View Full Version : attic insulation

Magda Braccia
02-04-2009, 05:36 PM
I posted recently about problems in my attic, water and ice.
We sealed all the air leaks and it already made a difference, when there was moisture on the plywood it looks less visible, like it's drying, so it looks like it was all condensation, and there is no leaking roof.
But from what I read I think we don't have enough insulation and we don't have the right kind of insulation. The attic insulation we have is yellow with paper on the bottom.
Should we remove the old one or just place new layer of the pink one on top of the yellow one?

When inspector sees the drippings from the nails on the yellow insulation, even after the condensation problem is solved, will he write it in the report ? could this be a problem?
so would it be better to remove all the old insulation and just put a new one ?

Also, we plan to add radiant barrier, staple foil to the rafters, is this good idea in Chicago climate ? would it help more with any condensation problems ?

Jim Luttrall
02-04-2009, 07:04 PM
Yellow and pink just means the insulation is a different brand, do you like Coke or Pepsi?
If the insulation or paper backing (vapor barrier) is damaged, wet or molded, I would recommend replacing it. Look at the R-value recommended for your area Insulation Fact Sheet (http://www.ornl.gov/sci/roofs+walls/insulation/ins_01.html)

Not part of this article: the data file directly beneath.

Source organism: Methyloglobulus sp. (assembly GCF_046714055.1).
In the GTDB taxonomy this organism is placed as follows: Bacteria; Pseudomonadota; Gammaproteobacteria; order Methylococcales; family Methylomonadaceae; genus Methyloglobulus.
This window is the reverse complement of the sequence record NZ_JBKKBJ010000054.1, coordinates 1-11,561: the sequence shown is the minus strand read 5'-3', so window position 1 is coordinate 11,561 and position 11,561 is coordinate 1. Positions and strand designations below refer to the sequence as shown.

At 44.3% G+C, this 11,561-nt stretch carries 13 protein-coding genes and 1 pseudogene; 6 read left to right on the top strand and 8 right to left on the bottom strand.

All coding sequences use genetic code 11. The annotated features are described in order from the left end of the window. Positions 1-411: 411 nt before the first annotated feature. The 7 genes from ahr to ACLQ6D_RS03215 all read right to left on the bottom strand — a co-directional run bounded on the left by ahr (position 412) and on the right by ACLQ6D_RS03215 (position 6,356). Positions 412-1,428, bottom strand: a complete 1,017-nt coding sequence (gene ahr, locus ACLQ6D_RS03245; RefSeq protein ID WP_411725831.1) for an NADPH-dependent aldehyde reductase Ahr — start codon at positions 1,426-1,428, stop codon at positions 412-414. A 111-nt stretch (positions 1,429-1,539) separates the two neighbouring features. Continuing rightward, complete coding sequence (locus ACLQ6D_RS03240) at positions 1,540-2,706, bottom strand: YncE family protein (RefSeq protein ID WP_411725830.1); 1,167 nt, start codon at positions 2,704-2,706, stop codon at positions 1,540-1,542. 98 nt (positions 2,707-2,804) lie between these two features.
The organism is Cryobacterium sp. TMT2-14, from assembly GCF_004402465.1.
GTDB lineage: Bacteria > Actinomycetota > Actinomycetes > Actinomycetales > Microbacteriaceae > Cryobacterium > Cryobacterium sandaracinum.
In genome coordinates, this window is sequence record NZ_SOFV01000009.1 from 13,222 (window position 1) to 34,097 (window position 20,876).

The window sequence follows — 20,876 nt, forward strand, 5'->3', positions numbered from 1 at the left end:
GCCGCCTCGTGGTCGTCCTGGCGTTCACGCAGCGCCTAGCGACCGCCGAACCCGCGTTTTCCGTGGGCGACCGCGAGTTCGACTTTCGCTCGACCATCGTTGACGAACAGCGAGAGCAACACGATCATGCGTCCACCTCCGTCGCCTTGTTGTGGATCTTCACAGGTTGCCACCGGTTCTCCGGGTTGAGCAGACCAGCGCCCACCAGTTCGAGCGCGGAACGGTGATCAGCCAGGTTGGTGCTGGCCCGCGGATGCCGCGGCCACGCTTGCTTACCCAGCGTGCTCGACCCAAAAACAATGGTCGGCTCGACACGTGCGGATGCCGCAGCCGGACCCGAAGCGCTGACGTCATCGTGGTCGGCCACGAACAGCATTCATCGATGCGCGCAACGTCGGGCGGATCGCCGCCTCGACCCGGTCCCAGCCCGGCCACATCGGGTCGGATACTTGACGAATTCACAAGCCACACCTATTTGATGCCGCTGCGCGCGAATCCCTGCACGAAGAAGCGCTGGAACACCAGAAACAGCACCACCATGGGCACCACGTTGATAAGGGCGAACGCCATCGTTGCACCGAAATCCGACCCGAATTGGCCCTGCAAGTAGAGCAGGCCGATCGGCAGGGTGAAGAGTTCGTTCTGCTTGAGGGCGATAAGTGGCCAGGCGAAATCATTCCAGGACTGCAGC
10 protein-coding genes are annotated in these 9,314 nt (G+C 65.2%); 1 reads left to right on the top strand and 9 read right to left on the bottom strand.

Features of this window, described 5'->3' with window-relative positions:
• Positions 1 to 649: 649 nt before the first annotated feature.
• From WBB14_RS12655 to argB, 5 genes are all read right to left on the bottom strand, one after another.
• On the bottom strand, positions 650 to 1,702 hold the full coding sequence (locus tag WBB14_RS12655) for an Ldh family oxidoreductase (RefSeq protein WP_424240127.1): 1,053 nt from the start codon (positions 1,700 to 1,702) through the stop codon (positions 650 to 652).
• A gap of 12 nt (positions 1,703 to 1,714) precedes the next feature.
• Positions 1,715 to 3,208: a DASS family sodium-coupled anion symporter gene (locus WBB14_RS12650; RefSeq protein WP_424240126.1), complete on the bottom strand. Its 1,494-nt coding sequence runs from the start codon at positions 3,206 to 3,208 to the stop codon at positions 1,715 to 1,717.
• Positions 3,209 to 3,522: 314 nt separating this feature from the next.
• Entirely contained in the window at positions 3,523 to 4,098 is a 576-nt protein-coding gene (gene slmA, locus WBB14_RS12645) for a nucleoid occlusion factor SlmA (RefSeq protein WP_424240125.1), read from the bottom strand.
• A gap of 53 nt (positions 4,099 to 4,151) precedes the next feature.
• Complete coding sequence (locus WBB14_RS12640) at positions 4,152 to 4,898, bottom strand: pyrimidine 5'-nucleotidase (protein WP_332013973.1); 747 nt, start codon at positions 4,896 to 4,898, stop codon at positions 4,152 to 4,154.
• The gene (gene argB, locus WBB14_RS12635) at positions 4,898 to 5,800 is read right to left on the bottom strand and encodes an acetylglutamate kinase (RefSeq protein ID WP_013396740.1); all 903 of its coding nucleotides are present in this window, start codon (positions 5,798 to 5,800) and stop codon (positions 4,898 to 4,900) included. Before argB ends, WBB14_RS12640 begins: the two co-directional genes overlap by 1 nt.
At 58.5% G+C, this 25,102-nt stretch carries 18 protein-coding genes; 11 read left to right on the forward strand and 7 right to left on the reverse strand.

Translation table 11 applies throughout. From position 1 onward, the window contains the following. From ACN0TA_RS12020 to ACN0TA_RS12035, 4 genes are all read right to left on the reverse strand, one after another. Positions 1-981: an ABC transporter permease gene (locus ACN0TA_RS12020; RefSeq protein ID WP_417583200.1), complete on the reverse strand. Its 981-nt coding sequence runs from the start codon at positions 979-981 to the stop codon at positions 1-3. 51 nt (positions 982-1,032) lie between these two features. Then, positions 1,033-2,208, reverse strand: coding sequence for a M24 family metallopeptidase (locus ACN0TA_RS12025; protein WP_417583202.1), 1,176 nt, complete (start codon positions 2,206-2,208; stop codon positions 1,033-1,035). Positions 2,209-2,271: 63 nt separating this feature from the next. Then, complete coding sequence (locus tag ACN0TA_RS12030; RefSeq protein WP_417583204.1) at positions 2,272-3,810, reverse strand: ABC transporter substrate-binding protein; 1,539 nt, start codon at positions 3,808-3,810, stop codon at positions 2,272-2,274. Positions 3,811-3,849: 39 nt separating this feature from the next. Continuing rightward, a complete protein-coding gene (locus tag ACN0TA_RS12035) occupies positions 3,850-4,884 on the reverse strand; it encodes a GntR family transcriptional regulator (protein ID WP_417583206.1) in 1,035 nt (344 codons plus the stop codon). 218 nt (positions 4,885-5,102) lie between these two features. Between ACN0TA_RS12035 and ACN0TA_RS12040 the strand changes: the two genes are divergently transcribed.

Insulation Fact Sheet (http://www.ornl.gov/sci/roofs+walls/insulation/ins_16.html)

Foil will not help condensation. Radiant barriers should be installed only with due consideration to cost, payback in relation to the overall insulation and ventilation levels in your house. Radiant barriers work with your attic insulation system.

David Wood
02-05-2009, 11:02 AM
Agree that unless the existing insulation has moisture damage it is OK to blow more insulation over it. Any blown-in insulation should work fine. Not sure what code is in Chicago, but here in Ontario it is R-40 or around 13-14" of fiberglass for an attic.

Radiant barriers are basically useless in a cold climate. Spend your money on air-sealing and insulation.

Jerry Peck
02-05-2009, 12:01 PM
Blown in fiberglass insulation has *much less* resistance to cold air settling down through the insulation than than batt fiberglass insulation has. Use batt fiberglass insulation, unfaced, laid perpendicular over your existing insulation. Laying it perpendicular over your existing insulation cover the gaps and openings of the lower insulation around and next to things (trusses, joists, boxes, etc.) - be cautious, though, that if you have recessed lights and the recessed lights are not IC (insulated ceiling) recessed lights they you will need to leave those open above (cut out the new insulation so as not to trap the heat into the recessed lights, otherwise they could overheat and catch fire).

David Wood
02-05-2009, 03:20 PM
Yes, blown-in fibergalss alllows air to move more freely and it does affect its R-value. NRCan suggests using an R-value of 2.88/in for loose fill and R-3.17/in for fiberglass batts. So you need to install a greater thickness to achieve the same R-value. As long as you do this, it will preform equally well.

Jerry Peck
02-05-2009, 05:26 PM
Yes, blown-in fibergalss alllows air to move more freely and it does affect its R-value. NRCan suggests using an R-value of 2.88/in for loose fill and R-3.17/in for fiberglass batts. So you need to install a greater thickness to achieve the same R-value. As long as you do this, it will preform equally well.